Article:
People the world over are paralysed with helplessness as they continue to watch unfolding events in Aleppo. Unfortunately though, it is simply a reminder to us of what’s been going on throughout Syria for over 5 long years now. To inspire us to continue to call for the change that’s needed, we have compiled a list of the worst atrocities in Syria to date. Take them not as compounded hopelessness, but as a reminder as to why people want action to supplement their dua for the victims of these crimes and against the perpetrators.
The Ghouta Chemical Attacks
The Ghouta chemical attacks occurred in the early hours of the 21st of August 2013. The agricultural belt of the region was hit by rockets containing the chemical agent sarin, as confirmed by UN chemical weapons inspectors. Estimates of the death toll range from at least 281 people to 1700 people, and the UN report claims the attack was the deadliest use of chemical weapons since 1988 during the Iran–Iraq War.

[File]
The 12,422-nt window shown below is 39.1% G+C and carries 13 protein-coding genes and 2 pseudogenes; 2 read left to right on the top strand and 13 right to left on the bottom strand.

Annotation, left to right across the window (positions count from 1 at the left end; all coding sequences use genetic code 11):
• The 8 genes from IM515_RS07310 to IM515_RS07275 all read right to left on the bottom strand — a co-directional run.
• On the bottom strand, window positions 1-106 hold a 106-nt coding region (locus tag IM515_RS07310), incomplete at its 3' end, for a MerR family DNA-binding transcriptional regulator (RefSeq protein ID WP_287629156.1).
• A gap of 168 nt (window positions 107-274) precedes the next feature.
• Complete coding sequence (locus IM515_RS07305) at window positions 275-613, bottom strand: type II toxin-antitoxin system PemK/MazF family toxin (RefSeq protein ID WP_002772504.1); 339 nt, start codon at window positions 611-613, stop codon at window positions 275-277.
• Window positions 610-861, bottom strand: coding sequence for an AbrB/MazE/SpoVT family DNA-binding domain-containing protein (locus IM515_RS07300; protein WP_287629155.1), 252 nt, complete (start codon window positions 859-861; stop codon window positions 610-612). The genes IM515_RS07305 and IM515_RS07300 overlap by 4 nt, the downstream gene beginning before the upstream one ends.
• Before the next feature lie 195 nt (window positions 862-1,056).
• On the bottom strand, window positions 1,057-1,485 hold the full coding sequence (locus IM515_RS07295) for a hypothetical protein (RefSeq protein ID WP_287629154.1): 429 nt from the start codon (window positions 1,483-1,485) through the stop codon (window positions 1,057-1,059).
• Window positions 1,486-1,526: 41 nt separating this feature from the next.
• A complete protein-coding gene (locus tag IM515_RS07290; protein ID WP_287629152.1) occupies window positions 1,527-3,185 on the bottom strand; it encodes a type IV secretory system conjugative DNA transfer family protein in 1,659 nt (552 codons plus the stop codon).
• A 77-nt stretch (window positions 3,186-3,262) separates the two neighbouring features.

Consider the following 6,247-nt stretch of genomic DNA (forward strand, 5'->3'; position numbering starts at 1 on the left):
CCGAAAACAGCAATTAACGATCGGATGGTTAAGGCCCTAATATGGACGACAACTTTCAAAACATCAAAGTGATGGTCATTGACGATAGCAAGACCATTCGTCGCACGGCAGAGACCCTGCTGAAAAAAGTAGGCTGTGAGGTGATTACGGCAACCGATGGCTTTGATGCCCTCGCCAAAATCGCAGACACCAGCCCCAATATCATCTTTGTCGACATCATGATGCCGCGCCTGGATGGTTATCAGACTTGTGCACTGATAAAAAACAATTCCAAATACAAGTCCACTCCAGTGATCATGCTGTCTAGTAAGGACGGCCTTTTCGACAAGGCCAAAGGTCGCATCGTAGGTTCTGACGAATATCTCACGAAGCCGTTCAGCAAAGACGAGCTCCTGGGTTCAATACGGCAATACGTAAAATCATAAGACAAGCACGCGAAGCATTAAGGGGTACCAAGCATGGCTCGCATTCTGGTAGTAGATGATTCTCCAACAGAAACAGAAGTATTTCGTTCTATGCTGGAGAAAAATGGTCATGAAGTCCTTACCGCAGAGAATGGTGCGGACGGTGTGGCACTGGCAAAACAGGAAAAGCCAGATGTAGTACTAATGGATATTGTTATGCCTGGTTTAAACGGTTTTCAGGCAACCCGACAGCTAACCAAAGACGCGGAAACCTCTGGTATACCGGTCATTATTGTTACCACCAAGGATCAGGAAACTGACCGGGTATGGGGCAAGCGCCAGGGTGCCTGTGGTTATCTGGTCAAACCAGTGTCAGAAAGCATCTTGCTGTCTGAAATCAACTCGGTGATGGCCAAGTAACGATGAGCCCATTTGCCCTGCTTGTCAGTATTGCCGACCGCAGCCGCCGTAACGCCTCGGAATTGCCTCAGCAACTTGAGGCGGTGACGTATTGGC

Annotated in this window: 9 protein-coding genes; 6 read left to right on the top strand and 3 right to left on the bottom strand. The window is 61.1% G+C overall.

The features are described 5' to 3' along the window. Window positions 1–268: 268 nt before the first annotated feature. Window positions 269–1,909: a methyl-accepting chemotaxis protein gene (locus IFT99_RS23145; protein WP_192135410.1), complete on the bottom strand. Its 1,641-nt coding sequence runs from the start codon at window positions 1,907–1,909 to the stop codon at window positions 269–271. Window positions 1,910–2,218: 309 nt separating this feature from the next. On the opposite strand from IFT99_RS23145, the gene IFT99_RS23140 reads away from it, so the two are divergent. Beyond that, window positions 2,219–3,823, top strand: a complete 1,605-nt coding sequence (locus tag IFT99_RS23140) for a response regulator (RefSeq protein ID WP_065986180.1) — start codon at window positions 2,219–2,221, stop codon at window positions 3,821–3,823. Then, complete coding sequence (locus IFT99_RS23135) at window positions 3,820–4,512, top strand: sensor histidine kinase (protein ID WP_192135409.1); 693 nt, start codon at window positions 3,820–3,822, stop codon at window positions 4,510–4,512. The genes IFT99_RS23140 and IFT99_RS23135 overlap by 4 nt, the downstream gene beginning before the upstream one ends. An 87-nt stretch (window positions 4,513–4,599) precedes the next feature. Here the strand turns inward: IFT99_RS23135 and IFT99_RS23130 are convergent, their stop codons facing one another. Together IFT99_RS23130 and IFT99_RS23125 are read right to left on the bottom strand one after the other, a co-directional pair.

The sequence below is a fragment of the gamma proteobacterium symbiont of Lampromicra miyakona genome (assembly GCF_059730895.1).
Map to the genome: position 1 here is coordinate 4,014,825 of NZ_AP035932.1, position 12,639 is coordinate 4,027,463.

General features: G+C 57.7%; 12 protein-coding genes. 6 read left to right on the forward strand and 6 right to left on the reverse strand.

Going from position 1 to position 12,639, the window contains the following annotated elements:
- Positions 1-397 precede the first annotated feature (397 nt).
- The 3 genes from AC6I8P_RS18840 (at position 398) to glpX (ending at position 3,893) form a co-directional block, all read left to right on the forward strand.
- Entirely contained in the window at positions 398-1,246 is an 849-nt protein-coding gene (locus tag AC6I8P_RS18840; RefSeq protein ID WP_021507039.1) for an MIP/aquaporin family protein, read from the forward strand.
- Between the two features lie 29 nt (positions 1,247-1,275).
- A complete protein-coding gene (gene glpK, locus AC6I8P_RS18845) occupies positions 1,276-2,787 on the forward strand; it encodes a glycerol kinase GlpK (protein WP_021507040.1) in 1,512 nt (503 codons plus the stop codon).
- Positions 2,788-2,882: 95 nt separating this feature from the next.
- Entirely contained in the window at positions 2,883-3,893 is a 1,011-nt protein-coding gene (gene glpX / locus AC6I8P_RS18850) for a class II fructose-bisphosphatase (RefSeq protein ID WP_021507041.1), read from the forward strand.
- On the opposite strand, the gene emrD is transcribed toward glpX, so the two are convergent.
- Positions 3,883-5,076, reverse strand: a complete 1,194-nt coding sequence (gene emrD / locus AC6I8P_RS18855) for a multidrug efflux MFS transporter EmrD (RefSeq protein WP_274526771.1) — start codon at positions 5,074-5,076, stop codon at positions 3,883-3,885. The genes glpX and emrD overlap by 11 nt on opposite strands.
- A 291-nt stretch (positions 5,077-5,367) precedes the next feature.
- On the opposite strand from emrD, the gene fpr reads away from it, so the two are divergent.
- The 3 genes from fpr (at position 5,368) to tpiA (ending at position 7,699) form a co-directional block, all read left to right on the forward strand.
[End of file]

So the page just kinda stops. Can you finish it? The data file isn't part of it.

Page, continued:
Some of the symptoms victims experienced included shortness of breath, disorientation, runny noses, eye irritation, blurred vision, nausea, vomiting, general weakness and eventual loss of consciousness.
Much footage can be found of large numbers of people in pain, with some footage showing dozens of bodies, including many small children and babies, laid out in rows on the floors of clinics and mosques.
On top of this, the Syrian government has the audacity to accuse the rebels of using the chemical weapons, even though they do not have access to the types of rockets used, the amount of sarin used, and neither do they have the expertise to load chemical weapons. Meanwhile, the regime is believed to have had more than 1000 tonnes of chemical agents, including hundreds of tonnes of sarin.
The Houla Massacre